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UNITED
NATIONS
A

        General Assembly
A/68/PV.57
25 November 2013

Official Records
General Assembly
Sixty-eighth session
57th plenary meeting
Monday, 25 November 2013, 3 p.m.
New York

President: Mr. Ashe ...........................................................(Antigua and Barbuda)

The meeting was called to order at 3 p.m.

Agenda item 36


Question of Palestine


The President: As we begin consideration of this afternoon’s agenda item, let me reaffirm the undisputed consensus concerning the creation of an independent Palestinian State living side by with the State of Israel, within secure and mutually recognized borders. This universally accepted solution was robustly reaffirmed recently in resolution 67/19, which granted Palestine the status of non-member observer State in the United Nations.

I take note of the considerable international diplomatic activity that has been taking place in order to restart the stalled negotiations between the two sides. There has been some forward movement on questions of substance, which I welcome. However, at the same time, there have been steps taken that are distinctly unhelpful to, and even undermine, the chances of finding the kind of solution called for by our Assembly. At present, the progression of the negotiations stands in jeopardy, and none of the overwhelming number of supporters of peace and stability in the region wishes to contemplate the possible consequences of such a situation.

The attention of the international community is currently being turned towards a new paradigm for improving the quality of life of human beings beyond 2015. At the heart of the post-2015 development agenda is a concern for people, regardless of race, religion or economic status — a concern for “the dignity and worth of the human person”, in the words of our Charter.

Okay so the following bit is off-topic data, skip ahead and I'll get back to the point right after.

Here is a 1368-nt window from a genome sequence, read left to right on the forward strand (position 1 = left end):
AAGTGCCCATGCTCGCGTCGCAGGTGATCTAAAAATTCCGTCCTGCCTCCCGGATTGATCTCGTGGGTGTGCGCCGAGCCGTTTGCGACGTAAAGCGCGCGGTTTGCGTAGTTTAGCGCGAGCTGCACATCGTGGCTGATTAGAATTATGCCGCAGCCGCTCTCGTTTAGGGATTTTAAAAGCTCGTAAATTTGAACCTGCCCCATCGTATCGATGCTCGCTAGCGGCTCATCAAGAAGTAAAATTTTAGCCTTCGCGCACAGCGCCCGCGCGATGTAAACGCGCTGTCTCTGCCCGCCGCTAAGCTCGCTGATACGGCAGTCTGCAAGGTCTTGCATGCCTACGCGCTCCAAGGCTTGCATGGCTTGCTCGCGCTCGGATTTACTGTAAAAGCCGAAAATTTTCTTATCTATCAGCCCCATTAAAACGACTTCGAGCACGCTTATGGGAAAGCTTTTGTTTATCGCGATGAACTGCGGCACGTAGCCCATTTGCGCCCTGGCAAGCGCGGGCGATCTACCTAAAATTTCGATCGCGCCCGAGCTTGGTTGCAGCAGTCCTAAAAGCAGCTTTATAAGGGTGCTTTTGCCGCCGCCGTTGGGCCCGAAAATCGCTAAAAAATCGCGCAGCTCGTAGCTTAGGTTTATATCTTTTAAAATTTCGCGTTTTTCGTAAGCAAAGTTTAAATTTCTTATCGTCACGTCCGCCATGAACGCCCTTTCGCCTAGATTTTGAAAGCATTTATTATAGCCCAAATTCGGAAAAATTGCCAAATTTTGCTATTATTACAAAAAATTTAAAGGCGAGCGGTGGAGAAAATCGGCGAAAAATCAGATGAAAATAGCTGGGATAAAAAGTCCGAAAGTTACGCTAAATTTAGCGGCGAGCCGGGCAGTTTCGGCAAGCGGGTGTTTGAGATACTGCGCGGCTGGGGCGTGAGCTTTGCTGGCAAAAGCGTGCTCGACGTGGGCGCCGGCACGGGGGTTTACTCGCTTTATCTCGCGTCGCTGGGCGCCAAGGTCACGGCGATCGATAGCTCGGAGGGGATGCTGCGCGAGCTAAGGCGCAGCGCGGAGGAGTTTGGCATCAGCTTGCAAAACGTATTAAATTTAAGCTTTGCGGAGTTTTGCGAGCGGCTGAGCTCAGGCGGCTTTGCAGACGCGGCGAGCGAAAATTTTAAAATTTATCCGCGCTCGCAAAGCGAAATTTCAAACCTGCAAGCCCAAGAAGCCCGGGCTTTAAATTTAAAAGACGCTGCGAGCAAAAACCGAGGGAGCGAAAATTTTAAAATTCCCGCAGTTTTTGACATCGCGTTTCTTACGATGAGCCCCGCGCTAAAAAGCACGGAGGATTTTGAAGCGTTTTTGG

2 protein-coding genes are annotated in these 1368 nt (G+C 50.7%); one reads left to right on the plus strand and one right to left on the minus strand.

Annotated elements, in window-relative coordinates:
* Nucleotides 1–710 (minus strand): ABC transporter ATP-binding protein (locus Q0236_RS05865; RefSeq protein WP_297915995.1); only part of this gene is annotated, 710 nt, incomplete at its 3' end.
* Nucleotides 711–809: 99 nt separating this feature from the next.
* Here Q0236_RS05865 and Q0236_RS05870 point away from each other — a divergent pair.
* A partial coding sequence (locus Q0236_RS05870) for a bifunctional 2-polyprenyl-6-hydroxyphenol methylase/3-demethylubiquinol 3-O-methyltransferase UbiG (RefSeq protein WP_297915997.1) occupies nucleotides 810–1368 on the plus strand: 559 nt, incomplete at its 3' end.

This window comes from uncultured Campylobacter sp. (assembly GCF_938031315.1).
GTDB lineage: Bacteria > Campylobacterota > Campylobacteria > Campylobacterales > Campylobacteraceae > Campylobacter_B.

It is extremely regrettable that at such a moment, the people of Palestine find themselves locked in a historic battle for the very physical space that they have long called their home. Such space is a necessary condition to satisfy their basic aspirations today, to live in security, freedom, honour and dignity. Human dignity cannot be compartmentalized. The desecration of humanity, whether in the West Bank or in Gaza or in Syria or elsewhere, is the desecration of humanity everywhere, and that should be of concern to all people.

In my address to the Assembly on 14 June (see A/67/PV.87), I informed Member States that my priority for the sixty-eighth session was “The post-2015 development agenda: setting the stage”. In those remarks, I signalled my intention to hold a number of thematic debates, including one on “ensuring stable and peaceful societies”. That activity is intended to feed into the articulation of the post-2015 development agenda, which is an agenda for all peoples, countries and regions, including the Middle East. That region, regrettably, seems to be one where the dream of achieving peace and stability faces its keenest challenges, with causes that are both internal and external. In that regard, the political and social unrest that has taken place in a number of countries during the past few years readily comes to mind.

It is for that reason that I welcome the limited-term agreement recently announced by the P5+1 and Iran regarding the latter’s nuclear programme. The negotiations that preceded the announcement of the agreement had begun with a dangerous rise in suspicions regarding the nature of Iran’s nuclear programme. I believe, and I hope, this weekend’s agreement represents a step in the direction of easing those tensions and suspicions. Therefore, I trust that as we all look towards the future, memories of past wrongs, whether in word or deed, will not unduly influence perceptions of present intentions.